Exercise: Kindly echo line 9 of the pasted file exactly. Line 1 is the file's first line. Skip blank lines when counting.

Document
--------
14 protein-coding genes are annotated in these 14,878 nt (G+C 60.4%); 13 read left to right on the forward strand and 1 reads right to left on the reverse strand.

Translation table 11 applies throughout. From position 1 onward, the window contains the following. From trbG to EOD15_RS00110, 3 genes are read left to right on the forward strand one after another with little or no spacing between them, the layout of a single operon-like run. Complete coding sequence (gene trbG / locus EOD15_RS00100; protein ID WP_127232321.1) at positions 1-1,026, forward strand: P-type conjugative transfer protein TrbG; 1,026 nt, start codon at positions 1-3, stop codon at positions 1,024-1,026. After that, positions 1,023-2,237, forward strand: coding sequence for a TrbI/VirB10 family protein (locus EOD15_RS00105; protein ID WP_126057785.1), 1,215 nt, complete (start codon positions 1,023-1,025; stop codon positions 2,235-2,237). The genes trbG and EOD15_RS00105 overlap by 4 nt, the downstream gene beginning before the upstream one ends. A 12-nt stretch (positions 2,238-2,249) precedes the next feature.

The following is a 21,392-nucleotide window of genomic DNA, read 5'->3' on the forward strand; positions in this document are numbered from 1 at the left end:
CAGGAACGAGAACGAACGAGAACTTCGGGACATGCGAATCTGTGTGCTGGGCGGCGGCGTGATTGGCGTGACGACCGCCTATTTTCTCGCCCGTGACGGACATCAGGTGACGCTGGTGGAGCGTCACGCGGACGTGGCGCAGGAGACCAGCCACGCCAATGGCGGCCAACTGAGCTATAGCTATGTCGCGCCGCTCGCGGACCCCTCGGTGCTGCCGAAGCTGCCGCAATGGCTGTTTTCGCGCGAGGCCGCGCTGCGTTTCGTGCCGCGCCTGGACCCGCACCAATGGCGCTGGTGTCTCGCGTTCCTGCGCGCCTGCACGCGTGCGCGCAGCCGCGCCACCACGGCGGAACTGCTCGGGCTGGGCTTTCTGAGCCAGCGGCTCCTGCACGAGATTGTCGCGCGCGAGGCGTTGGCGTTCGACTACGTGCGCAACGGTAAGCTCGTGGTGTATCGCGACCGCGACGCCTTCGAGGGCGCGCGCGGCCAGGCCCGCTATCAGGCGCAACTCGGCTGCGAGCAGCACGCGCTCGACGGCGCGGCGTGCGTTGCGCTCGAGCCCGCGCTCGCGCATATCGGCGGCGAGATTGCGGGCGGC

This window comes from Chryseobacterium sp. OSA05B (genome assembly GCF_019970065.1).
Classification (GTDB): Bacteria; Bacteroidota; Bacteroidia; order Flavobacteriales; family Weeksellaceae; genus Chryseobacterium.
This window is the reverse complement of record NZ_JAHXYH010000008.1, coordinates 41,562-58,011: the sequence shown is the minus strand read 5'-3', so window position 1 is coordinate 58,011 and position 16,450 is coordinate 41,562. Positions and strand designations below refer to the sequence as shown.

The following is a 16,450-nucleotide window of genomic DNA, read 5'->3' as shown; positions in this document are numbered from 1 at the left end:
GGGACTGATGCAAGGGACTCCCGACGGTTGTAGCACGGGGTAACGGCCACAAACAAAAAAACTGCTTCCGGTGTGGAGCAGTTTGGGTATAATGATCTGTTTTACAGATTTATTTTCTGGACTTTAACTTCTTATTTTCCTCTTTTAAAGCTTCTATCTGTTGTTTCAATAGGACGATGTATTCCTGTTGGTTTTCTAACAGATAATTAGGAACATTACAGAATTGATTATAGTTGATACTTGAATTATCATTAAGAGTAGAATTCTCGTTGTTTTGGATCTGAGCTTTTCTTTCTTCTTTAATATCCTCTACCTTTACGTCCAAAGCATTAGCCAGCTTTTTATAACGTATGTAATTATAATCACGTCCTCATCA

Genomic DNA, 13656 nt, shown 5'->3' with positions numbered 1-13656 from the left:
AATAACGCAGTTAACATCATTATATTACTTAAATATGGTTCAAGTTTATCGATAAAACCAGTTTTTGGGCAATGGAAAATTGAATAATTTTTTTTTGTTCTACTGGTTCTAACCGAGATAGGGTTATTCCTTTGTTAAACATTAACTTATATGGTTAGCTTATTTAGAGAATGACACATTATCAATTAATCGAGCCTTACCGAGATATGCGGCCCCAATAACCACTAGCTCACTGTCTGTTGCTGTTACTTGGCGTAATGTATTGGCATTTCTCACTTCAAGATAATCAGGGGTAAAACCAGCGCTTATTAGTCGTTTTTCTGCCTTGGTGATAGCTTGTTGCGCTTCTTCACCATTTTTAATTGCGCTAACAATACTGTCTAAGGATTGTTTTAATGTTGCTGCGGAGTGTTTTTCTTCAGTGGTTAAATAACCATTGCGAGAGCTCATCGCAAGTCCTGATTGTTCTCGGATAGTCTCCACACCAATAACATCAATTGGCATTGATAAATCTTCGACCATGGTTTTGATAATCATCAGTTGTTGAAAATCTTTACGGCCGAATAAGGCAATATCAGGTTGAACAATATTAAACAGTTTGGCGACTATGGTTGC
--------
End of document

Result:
GGGACTGATGCAAGGGACTCCCGACGGTTGTAGCACGGGGTAACGGCCACAAACAAAAAAACTGCTTCCGGTGTGGAGCAGTTTGGGTATAATGATCTGTTTTACAGATTTATTTTCTGGACTTTAACTTCTTATTTTCCTCTTTTAAAGCTTCTATCTGTTGTTTCAATAGGACGATGTATTCCTGTTGGTTTTCTAACAGATAATTAGGAACATTACAGAATTGATTATAGTTGATACTTGAATTATCATTAAGAGTAGAATTCTCGTTGTTTTGGATCTGAGCTTTTCTTTCTTCTTTAATATCCTCTACCTTTACGTCCAAAGCATTAGCCAGCTTTTTATAACGTATGTAATTATAATCACGTCCTCATCA